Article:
The First Presbyterian Church and Cemetery
Seventy names of soldiers from several New Jersey regiments are carved on the monument, including soldiers from Company H of the NJ 14th Volunteer Infantry Regiment that was formed in Cranbury in August 1862. Company H was the unit in which the largest number of Cranburians served, and it had the larges casualty rate in its regiment. Other Cranbury soldiers enlisted in units such as Company B of the NJ 28th Volunteer Infantry Regiment.
*1740 A Meeting House was built on the highest point of land in the oldest section of this cemetery.
*1750 King George II granted the church a Royal Charter.
*1759 One hundred fifty
*1788 A new church was built on the site of the present church building.
*1839 It was rebuilt, as pictured above, in Greek Revival style.
*1859 An extensive rebuilding, referred to as “building a new church,” enlarged the building from three to five windows on each side.
In 1858, as the need for more cemetery space grew, the western section was laid out in a formal landscaped grid pattern. The cemetery was named for David Brainerd who preached to the local Lenape Indians during the summer of 1745.
Brainerd Cemetery contains, among its grave markers, the monuments and headstones of pastors of the church, early settlers, and those who served our country during and since the American Revolution.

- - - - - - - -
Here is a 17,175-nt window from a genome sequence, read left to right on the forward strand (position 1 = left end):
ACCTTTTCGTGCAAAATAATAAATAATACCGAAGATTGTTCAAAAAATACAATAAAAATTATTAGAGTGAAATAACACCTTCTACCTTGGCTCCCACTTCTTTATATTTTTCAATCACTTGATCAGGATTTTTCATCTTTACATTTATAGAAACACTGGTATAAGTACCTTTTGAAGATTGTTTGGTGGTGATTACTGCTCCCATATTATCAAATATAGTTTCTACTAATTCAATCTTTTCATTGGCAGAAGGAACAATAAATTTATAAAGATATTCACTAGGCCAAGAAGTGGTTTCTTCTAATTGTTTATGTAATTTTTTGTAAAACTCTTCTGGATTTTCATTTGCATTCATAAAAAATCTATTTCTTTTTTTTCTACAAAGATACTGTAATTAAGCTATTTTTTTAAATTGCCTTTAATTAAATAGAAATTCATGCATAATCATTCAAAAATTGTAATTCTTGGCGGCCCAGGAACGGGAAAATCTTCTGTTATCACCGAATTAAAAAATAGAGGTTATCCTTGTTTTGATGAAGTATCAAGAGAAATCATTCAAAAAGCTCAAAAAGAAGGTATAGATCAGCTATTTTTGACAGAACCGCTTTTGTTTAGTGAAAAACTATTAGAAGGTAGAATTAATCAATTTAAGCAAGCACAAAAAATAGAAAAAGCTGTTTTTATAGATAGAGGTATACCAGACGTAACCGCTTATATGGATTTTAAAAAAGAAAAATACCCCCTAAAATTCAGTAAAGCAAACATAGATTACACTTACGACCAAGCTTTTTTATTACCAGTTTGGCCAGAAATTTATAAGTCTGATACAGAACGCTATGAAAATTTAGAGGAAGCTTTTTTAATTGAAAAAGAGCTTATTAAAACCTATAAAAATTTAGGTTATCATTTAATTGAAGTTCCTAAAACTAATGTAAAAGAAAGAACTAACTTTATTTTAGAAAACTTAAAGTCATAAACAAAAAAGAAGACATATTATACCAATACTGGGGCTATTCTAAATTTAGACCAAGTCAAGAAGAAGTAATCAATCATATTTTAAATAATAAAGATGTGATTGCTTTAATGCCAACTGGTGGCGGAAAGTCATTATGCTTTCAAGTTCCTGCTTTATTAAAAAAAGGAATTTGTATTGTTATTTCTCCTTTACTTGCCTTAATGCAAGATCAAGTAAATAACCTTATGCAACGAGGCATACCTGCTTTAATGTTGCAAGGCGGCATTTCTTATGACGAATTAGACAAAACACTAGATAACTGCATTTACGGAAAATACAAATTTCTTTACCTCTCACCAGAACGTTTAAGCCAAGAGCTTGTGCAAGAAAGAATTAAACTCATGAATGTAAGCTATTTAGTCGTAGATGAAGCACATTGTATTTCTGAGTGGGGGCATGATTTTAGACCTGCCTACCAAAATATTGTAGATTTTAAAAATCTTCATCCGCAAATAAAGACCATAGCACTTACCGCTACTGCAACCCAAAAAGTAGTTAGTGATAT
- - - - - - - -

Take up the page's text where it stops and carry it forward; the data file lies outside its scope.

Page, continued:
Location. 40° 18.479′ N, 74° 31.079′ W. Marker is in Cranbury, New Jersey, in Middlesex County. Marker is on South Main
Other nearby markers. At least 8 other markers are within 3 miles of this marker, measured as the crow flies. Cranberry Mills (about 500 feet away, measured in a direct line); Site of Encampment (about 700 feet away); The Cranbury Dam (about 800 feet away); Site of House of Dr. Hezekiah Stites (approx. 0.2 miles away); Parsonage Barn (approx. ¼ mile away); Todd Beamer (approx. 0.4 miles away); The Second Presbyterian Church of Cranbury (approx. half a mile away); Hightstown (approx. 2.6 miles away). Touch for a list and map of all markers in Cranbury.
Categories. • Cemeteries & Burial Sites • Churches & Religion • War, US Civil • War, US Revolutionary •
Credits. This page was last revised on June 16, 2016. This page originally submitted on April 12, 2016, by Don Morfe of Baltimore, Maryland. This page has been viewed 151 times since then and 21 times this year. Photos: 1, 2, 3. submitted on April 12, 2016, by Don Morfe of Baltimore, Maryland. • Bill Pfingsten was the editor who published this page.